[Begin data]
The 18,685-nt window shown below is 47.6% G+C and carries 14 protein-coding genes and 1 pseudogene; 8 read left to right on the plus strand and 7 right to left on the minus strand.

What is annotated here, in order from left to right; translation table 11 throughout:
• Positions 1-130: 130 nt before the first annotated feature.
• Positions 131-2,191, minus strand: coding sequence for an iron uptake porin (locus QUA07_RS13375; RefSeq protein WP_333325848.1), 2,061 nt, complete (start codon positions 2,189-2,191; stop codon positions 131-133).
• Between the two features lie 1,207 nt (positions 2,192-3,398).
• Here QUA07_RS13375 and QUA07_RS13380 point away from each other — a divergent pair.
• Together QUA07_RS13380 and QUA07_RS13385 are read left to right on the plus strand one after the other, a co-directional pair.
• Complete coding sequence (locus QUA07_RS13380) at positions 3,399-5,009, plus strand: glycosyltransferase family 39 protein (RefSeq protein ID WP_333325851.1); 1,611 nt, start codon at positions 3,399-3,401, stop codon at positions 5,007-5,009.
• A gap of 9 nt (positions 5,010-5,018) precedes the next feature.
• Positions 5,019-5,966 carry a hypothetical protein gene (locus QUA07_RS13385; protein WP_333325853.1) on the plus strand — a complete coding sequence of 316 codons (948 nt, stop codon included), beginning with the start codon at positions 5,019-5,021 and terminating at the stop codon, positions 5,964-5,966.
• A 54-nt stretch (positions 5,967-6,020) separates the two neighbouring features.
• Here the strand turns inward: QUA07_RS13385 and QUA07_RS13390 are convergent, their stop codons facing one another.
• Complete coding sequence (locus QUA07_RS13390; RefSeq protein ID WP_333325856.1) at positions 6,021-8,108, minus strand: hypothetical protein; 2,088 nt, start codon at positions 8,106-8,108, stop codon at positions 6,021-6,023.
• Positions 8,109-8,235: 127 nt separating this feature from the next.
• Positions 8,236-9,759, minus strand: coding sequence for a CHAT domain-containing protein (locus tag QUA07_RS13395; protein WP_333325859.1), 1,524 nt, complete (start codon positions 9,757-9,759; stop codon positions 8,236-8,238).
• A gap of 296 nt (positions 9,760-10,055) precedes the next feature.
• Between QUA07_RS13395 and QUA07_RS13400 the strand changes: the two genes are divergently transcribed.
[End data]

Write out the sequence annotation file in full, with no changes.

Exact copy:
The 18,685-nt window shown below is 47.6% G+C and carries 14 protein-coding genes and 1 pseudogene; 8 read left to right on the plus strand and 7 right to left on the minus strand.

What is annotated here, in order from left to right; translation table 11 throughout:
• Positions 1-130: 130 nt before the first annotated feature.
• Positions 131-2,191, minus strand: coding sequence for an iron uptake porin (locus QUA07_RS13375; RefSeq protein WP_333325848.1), 2,061 nt, complete (start codon positions 2,189-2,191; stop codon positions 131-133).
• Between the two features lie 1,207 nt (positions 2,192-3,398).
• Here QUA07_RS13375 and QUA07_RS13380 point away from each other — a divergent pair.
• Together QUA07_RS13380 and QUA07_RS13385 are read left to right on the plus strand one after the other, a co-directional pair.
• Complete coding sequence (locus QUA07_RS13380) at positions 3,399-5,009, plus strand: glycosyltransferase family 39 protein (RefSeq protein ID WP_333325851.1); 1,611 nt, start codon at positions 3,399-3,401, stop codon at positions 5,007-5,009.
• A gap of 9 nt (positions 5,010-5,018) precedes the next feature.
• Positions 5,019-5,966 carry a hypothetical protein gene (locus QUA07_RS13385; protein WP_333325853.1) on the plus strand — a complete coding sequence of 316 codons (948 nt, stop codon included), beginning with the start codon at positions 5,019-5,021 and terminating at the stop codon, positions 5,964-5,966.
• A 54-nt stretch (positions 5,967-6,020) separates the two neighbouring features.
• Here the strand turns inward: QUA07_RS13385 and QUA07_RS13390 are convergent, their stop codons facing one another.
• Complete coding sequence (locus QUA07_RS13390; RefSeq protein ID WP_333325856.1) at positions 6,021-8,108, minus strand: hypothetical protein; 2,088 nt, start codon at positions 8,106-8,108, stop codon at positions 6,021-6,023.
• Positions 8,109-8,235: 127 nt separating this feature from the next.
• Positions 8,236-9,759, minus strand: coding sequence for a CHAT domain-containing protein (locus tag QUA07_RS13395; protein WP_333325859.1), 1,524 nt, complete (start codon positions 9,757-9,759; stop codon positions 8,236-8,238).
• A gap of 296 nt (positions 9,760-10,055) precedes the next feature.
• Between QUA07_RS13395 and QUA07_RS13400 the strand changes: the two genes are divergently transcribed.